Back when it was called Noisette, we’d passed by Paris Oven many times in the (not quite) year that it had been open. But whenever we’d walked down those sometimes clamorous blocks of 30th Avenue in Astoria, Queens – not far from a bagel shop, a pizzeria, a comfort-food hotspot and a New Orleans-themed bar-restaurant, whose windows open wide toward the street during happy hour – we’d given little notice to the quiet bakery-café with the French name.
That changed during one stroll, not long before dark, when a hand-drawn signboard beside the door wished us “Ramadan Kareem” and beckoned us to come inside.
During Ramadan, the holy month of the Islamic calendar, observant Muslims abstain from food and drink between sunrise and sunset. When night falls, they “break fast,” literally, with a meal known as iftar. And, indeed, toward the back of the cafe, past a glassed-in display case replete with fruit-topped tarts and flaky croissants, we saw that a space had been cleared on the counter for small plates provisioned with dates; briwat and chebakia, two varieties of honeyed fried pastries; and hardboiled eggs. Flanking them were a row of cups bright with orange juice and a tureen filled with harira, a restorative soup. Paris Oven’s roots, we understood, were not in France but in Morocco.
In many public settings, iftar is available to all, both Muslim and non-Muslim. At a mosque it might, on certain days, be offered free of charge; at a café such as Paris Oven it is a meal served, eaten and paid for like any other in the normal course of business, except for the timing of the first bite. We settled in with our evening meal, and resolved to return.
A few afternoons later we sat down with Mohamed Koulami – “Simo,” friends call him – a partner in Paris Oven. Now in his late 30s, Simo has lived in Astoria for half his life. Although his mom was a caterer in Casablanca, where he was born, today his primary line of work is the limousine business. Paris Oven “is just something we do,” Simo told us, “to feel like home again.”
And, he added, to introduce fine French-style pastries to the neighborhood. Thinking of the high standards set by so many bakeries in Casablanca, Simo bemoaned the state of affairs in New York. “If you don’t go to a high-end French bakery,” he maintained, “you don’t find good quality.” (He did quickly mention Canelle, a superb patisserie in East Elmhurst with an outpost in Long Island City; we haven’t paid a call in far too long, we noted to ourselves.)
Several times Simo paused our conversation to exchange greetings with customers in Arabic (Simo, naturally, also speaks French as well as English). Some of them inquired (he told us) about off-menu items. We wouldn’t have known to ask: By day, apart from the Ramadan signage by the door, Paris Oven offers little hint of its heritage other than a mention of “Moroccan tea” on the menu board and a few modest artworks in the washroom. Of course, once our eyes had been opened by that first sighting of the iftar plates, we also noted a heaping display of chebakia on the counter – not far from a pyramid of peanut butter mini-whoopie pies.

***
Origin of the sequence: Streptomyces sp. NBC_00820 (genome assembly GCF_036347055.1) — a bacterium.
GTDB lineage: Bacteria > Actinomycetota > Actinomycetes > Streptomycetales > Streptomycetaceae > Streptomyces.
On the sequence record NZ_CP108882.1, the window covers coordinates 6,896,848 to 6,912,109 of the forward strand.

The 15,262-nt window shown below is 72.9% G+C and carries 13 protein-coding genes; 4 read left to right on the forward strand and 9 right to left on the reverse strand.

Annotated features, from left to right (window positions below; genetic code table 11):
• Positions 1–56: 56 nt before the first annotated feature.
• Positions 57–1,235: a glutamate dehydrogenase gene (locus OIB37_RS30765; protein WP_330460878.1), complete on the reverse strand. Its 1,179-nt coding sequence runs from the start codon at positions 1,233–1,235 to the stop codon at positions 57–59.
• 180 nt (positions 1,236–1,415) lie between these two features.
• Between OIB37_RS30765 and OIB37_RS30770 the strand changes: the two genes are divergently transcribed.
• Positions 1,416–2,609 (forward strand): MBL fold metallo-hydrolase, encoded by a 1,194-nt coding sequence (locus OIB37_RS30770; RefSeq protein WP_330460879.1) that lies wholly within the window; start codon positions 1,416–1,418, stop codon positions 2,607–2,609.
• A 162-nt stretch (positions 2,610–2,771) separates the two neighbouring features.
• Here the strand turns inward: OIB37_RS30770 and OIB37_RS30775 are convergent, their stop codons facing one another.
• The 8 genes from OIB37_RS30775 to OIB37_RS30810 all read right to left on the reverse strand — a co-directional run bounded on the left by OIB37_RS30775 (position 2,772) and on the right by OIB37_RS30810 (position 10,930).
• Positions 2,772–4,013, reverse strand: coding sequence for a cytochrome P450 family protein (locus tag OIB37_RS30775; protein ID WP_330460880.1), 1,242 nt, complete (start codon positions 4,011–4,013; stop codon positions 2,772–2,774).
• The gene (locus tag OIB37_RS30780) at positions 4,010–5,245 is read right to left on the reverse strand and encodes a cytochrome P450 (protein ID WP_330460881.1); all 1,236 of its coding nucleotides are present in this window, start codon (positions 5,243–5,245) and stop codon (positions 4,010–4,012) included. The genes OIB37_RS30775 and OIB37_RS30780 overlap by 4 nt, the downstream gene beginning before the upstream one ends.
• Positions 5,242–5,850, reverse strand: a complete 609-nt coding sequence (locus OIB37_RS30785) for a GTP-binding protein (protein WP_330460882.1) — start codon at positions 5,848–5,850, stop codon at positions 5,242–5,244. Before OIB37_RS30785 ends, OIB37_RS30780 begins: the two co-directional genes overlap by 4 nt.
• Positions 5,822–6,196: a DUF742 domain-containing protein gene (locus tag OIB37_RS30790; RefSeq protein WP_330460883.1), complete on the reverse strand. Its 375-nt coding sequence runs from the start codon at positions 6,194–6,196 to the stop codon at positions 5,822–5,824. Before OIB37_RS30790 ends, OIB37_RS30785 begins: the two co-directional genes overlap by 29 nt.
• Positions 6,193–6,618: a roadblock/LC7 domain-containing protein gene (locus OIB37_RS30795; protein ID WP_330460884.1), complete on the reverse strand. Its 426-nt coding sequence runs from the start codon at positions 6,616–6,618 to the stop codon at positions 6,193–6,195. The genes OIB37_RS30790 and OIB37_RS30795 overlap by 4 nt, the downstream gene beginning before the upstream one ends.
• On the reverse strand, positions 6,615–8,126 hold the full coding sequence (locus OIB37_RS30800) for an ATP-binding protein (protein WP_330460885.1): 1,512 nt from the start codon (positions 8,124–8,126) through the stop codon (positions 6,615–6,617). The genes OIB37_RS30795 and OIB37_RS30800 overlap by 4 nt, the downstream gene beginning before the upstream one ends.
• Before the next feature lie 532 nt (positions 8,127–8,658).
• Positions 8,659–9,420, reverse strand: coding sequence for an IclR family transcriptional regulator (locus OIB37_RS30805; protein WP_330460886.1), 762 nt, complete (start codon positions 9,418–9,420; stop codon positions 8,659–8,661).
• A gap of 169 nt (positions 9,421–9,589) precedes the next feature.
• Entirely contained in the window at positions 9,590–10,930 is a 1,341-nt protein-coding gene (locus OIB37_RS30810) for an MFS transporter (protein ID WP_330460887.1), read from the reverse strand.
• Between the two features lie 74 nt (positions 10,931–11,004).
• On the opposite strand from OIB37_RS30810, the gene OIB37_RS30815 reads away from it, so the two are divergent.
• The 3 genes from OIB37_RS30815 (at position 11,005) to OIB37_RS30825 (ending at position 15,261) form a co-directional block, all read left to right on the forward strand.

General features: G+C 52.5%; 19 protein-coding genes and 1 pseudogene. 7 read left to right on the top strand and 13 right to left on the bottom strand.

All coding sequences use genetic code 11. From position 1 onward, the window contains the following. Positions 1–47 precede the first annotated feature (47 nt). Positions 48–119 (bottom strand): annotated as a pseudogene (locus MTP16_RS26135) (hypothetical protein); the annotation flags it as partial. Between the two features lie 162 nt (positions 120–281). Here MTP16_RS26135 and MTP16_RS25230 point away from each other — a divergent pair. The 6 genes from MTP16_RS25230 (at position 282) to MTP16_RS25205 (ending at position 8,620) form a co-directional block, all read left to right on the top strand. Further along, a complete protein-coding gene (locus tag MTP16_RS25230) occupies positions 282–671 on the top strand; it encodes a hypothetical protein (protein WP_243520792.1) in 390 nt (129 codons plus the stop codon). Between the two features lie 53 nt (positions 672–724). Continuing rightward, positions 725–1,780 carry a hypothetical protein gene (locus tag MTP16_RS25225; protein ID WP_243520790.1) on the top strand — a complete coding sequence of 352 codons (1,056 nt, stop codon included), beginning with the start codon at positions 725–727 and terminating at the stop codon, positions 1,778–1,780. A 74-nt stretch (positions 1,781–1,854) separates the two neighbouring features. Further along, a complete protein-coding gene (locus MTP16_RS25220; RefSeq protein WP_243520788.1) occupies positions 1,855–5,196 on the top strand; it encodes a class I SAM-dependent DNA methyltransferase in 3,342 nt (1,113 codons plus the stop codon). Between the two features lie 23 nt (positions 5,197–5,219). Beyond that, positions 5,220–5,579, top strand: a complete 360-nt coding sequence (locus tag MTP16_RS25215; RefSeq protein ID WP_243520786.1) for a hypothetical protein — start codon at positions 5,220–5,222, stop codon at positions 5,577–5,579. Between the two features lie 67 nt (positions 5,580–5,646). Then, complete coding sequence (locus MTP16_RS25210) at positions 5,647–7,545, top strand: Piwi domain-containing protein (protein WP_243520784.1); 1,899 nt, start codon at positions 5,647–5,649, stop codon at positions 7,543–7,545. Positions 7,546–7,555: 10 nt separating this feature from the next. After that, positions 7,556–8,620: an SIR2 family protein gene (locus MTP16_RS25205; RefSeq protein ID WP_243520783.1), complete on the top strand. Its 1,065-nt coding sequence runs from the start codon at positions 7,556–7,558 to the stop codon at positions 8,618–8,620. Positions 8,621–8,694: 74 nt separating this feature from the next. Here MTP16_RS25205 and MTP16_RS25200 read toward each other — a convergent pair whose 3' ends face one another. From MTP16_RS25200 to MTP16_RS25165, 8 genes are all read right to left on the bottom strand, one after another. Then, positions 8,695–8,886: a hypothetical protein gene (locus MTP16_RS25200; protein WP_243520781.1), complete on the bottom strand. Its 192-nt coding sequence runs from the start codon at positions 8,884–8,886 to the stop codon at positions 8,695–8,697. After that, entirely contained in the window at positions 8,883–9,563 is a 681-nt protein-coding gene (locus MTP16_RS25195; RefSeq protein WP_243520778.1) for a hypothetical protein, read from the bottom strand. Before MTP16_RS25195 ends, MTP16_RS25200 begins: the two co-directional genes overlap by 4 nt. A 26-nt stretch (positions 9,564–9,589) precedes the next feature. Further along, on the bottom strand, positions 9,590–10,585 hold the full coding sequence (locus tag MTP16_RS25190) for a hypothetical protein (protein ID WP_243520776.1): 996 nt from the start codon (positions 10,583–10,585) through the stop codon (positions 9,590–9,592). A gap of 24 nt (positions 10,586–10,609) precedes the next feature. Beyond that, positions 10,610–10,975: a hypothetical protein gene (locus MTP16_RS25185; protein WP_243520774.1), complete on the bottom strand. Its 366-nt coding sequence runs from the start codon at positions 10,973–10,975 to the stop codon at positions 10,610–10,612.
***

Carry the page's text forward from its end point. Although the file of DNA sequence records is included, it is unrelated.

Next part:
Paris Oven “is just something we do,” Simo told us, “to feel like home again.”
An older stop that shares Paris Oven’s former name, Noisette, is under separate ownership half-mile away in Little Egypt – a stretch of Steinway Street crowded with restaurants, grilled-meat counters, bakeries, hookah bars, coffee shops, meat markets and grocers that variously proclaim allegiance not only to Egypt, but also to Lebanon, Jordan, Yemen, Morocco and surely other countries as well. Most patrons of these businesses observe Ramadan. When we walk down those busy blocks, we never forget that the lingua franca is Arabic (albeit of various dialects).
By contrast, the Paris Oven on 30th Avenue is in the heart of one of the most vibrant and diverse commercial strips in western Queens; fluency in Arabic and observance of Ramadan are exceptions. Nearby businesses serve food from Mexico and Peru, Italy and Montenegro, China and Japan, BBQ country and Cajun country. The customer base includes many younger people who have been priced out of Manhattan apartments and have moved to Astoria in search of cheaper rents. In such a cosmopolitan atmosphere, throughout the day Paris Oven sees customers not observing the Ramadan fast. Before we sat down with Simo, we noticed that one pair of fellows had apparently just come from the gym; others stopped in for a late afternoon caffeinated pick-me-up. (The Noisette on Steinway, like many of its neighbors, also keeps its doors open during these hours. Daytime customers generally buy food to eat at home after sunset, though some also simply sit and chat.)
Our conversation with Simo took place early in Ramadan, when he was entertaining out-of-town relatives, and so he couldn’t stay to join us at iftar (a meal that he offered us on the house). We did, however, strike up a conversation with two Moroccan-American fellows sitting by the window. A quarter-century ago, they recalled, even in Astoria it was much more difficult to find food from back home, especially during Ramadan. “Those were rough times, man,” said one. “I at a lot of Burger King then,” said the other.
They certainly would have been hard-pressed, in those bygone years, to find a Ramadan platter filled out with a rich and thick wedge of “tortilla,” a Moroccan-style omelet filled on this night with chicken; a serving of pale green avocado milk; and a ground-beef-stuffed msemen, a flatbread folded in two to make room for the egg, the dates and the chebakia. That evening they were gladdened to share such a meal in a local cafe. So were we, now that we knew where to look.